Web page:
There are not that many issues that can remain consistent throughout a nuclear family’s history. Sibling rivalry is one of those few problems. From cradle to grave, if it is not dealt with, sibling rivalry can break families and keep them broken. Fighting with siblings as adults is a phenomenon that most of us have seen or experienced ourselves. For some adults, severe sibling rivalry has been a problem in the family since they were toddlers.
What is sibling rivalry? It is an ongoing conflict between children and adults raised in the same household. By this definition, it can happen between any number of children raised in the same home whether they are related by blood or not. For those who experience competitive sibling behaviour as adults, for example, many would argue that you could probably trace that behaviour back to their childhood and the way their parents guided them in their relations with each other.
What do parents have to do with sibling rivalry?
Studies find that parenting styles greatly influence the level of sibling rivalry that exists in families, particularly among children at preschool level (toddlers). Each classification of parenting style from authoritarian to permissive appears to foster a different level of sibling rivalry. While it may be difficult to put your finger on the exact cause of sibling rivalry among your children, it is clear that there are ways that your parenting style can influence your children’s relationship with each other.
“What causes sibling rivalry? Having more than one kid.”Tim Allen
If you are a parent who is concerned about fostering a sibling rivalry disorder between or among your children, there are some things you can do especially when your children are little. Make an attempt to stop sibling rivalry in its tracks by implementing these seven tips in your interactions with your children.
You’ll find a couple of sibling rivalry quotes scattered throughout this article. Just because they made me giggle a bit.
7 Sibling Rivalry tips to prevent conflict between siblings
- Do not encourage competition between or among them
Of course, there is nothing wrong with a little competition to motivate kids but don’t worry – they will get a lot of it in school. They do not need it at home with their siblings too. It starts – and can continue – with the little things. Let’s see who will be first to finish their food. Who’ll manage to get in the bath first? They will each be good at different things. Recognise their achievements individually and do not compare their abilities. Allow them each to shine for their abilities without making them feel like you are comparing their achievements.
- Watch out for trigger situations
Observe your kids to see when it is that they fight and what sorts of things make them fight. These are their trigger situations. Do they tend to squabble every morning at breakfast time? Maybe you should give them something else to focus on while they eat. Is there a problem everytime they play with a specific toy? Perhaps you should get rid of it for a while or buy another so that there is no fighting over the single toy.
You may also like: 5 Great Books on Parenting Toddlers
- Spend one-on-one time with them
Sibling conflict resolution strategies should also include assessing children individually to see what triggers them and what makes them happy. The only way to assess them individually is to spend some one-on-one time with them. Split up your free time sometimes and take one child out for a walk in the park or bake or cook with one of your children while your husband has your other child or children for a few hours. Spend some quality time together. Even if it is only an hour or so. A short amount of time could teach you so much about their personalities.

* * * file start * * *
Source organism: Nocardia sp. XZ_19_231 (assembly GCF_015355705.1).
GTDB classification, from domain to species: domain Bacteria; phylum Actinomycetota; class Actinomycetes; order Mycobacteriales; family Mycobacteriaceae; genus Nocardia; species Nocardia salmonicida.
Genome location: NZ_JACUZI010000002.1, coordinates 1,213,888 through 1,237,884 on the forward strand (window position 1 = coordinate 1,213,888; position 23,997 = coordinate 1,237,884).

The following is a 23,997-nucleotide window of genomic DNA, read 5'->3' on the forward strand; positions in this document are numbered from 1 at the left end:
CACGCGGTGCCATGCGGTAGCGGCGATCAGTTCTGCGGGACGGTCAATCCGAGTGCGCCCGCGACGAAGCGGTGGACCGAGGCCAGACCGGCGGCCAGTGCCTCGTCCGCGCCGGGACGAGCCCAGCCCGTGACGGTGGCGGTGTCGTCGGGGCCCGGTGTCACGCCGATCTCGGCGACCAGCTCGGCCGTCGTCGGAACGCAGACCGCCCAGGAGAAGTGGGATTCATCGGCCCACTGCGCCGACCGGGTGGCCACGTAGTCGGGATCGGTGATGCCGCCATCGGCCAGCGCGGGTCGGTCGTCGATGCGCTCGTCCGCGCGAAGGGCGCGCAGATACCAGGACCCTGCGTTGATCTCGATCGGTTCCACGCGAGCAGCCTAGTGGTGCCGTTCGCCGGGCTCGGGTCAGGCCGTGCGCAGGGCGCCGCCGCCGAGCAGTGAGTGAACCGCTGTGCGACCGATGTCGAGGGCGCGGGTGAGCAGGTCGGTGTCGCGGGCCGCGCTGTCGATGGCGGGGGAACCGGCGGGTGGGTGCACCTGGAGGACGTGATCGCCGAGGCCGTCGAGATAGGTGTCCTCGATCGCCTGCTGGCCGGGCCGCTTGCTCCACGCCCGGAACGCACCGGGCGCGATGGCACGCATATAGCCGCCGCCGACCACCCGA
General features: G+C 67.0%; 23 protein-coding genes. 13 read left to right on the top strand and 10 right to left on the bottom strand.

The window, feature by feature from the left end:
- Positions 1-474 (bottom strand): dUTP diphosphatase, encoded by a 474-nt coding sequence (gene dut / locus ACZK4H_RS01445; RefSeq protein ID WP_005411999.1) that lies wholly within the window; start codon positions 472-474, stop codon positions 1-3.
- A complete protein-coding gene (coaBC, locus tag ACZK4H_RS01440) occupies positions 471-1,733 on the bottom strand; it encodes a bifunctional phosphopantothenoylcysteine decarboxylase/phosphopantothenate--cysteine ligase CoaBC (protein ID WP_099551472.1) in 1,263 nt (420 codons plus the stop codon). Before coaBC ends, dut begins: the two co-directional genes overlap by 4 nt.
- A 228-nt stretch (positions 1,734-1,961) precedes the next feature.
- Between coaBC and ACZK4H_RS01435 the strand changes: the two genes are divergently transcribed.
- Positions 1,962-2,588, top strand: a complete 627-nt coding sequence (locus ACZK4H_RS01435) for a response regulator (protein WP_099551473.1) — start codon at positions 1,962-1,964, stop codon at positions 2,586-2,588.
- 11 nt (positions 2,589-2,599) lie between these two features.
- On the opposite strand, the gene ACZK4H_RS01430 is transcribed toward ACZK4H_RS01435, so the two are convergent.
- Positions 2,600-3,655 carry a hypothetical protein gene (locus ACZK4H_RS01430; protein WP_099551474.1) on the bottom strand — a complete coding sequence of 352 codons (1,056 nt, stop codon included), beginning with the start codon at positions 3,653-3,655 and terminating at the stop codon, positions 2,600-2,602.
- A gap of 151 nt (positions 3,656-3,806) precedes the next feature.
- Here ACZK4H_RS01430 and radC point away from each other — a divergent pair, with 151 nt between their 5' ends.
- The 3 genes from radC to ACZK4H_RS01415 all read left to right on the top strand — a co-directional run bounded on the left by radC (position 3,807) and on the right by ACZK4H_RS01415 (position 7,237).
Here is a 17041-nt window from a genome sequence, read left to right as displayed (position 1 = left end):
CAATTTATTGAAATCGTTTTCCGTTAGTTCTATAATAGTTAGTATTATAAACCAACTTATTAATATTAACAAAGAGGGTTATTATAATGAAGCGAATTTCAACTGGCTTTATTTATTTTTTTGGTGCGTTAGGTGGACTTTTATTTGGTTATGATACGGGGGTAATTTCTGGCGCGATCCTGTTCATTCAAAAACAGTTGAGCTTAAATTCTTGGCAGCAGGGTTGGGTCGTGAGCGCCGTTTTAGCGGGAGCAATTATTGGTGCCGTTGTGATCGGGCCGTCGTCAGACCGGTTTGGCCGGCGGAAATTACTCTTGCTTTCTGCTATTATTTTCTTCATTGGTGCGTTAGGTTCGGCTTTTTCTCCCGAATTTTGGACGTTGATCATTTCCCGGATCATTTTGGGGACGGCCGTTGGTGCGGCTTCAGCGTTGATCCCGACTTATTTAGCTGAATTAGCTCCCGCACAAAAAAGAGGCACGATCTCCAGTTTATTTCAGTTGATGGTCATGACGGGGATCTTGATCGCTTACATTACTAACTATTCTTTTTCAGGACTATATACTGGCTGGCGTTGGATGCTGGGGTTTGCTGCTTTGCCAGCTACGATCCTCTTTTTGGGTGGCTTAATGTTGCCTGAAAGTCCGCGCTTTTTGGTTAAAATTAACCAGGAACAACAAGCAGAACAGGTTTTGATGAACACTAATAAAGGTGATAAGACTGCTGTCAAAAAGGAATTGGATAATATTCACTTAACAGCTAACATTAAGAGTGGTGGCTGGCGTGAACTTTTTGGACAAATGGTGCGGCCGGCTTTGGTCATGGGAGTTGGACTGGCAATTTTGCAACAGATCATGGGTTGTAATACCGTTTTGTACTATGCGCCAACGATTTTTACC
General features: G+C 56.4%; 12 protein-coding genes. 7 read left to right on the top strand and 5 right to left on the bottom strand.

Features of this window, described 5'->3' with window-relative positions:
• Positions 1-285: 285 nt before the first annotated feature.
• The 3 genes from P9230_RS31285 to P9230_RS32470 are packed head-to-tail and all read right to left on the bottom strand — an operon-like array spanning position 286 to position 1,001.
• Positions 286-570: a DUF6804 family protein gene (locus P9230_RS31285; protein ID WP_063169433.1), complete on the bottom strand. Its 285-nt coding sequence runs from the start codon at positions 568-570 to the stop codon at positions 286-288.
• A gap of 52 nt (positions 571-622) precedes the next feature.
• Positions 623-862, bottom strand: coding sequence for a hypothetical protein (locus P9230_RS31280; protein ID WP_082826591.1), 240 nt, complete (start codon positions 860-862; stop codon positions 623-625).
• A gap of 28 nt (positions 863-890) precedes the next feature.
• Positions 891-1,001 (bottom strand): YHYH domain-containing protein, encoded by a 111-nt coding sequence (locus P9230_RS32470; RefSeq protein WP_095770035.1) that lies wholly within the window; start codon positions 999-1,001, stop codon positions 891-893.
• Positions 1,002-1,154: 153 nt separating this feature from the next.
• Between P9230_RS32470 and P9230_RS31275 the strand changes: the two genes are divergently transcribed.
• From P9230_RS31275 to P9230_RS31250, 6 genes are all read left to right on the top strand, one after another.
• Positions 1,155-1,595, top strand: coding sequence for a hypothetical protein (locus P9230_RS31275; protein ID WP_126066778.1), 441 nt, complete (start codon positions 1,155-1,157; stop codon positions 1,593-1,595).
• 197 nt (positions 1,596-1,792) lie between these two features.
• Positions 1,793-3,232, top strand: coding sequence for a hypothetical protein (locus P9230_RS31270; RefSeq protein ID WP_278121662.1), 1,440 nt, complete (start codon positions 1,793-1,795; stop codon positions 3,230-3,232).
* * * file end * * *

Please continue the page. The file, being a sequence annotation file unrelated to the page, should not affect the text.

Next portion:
- Do not tell one off in front of the other(s)
This can be hard to do in the moment. It may mean you taking a few deep breaths to centre yourself before you deal with siblings being disrespectful to each other or an older sibling bullying a young one, for example. Making sure to discipline each child separately is part of treating them as individuals and helps to make sure that you do not cultivate a blame-game type of mentality.
- Reward them for being kind to each other
Rewarding positive behaviour means that you are encouraging them to be better. When your kids show kindness towards one another instead of being mean to each other, it is important to highlight that and reward it in order to remind all your children that that is the kind of behaviour that you expect of them.
- Show and promote empathy
This is important to first of all set a good example and second of all to help feel understood. Showing empathy to each of them when there is any kind of problem between them sets an example to your children to try to put themselves in other people’s shoes and therefore be less judgmental. It will also help them to feel understood by their parents as you will be trying to understand what caused the problem in the first place and why they feel the way that they feel.
- Let them work things out on their own
My mom wasn’t home to arbitrate, so he forced me to try to strangle him with a phone cord.Felicia Day, You’re Never Weird on the Internet
Pick your battles. Not all sibling arguments require your intervention. Letting them practice conflict resolution is good practice for their relationships not just with each other but also with their friends. As long as things do not get too heated, you can try to leave them to resolve things on their own.
Dealing with sibling rivalry as a parent is always tricky, especially initially. As a parent, you never feel completely sure that something you are doing is going to affect your children adversely. However, if you operate in love, you are unlikely to do any harm ultimately. Like a lot of things in parenting, you do what you can.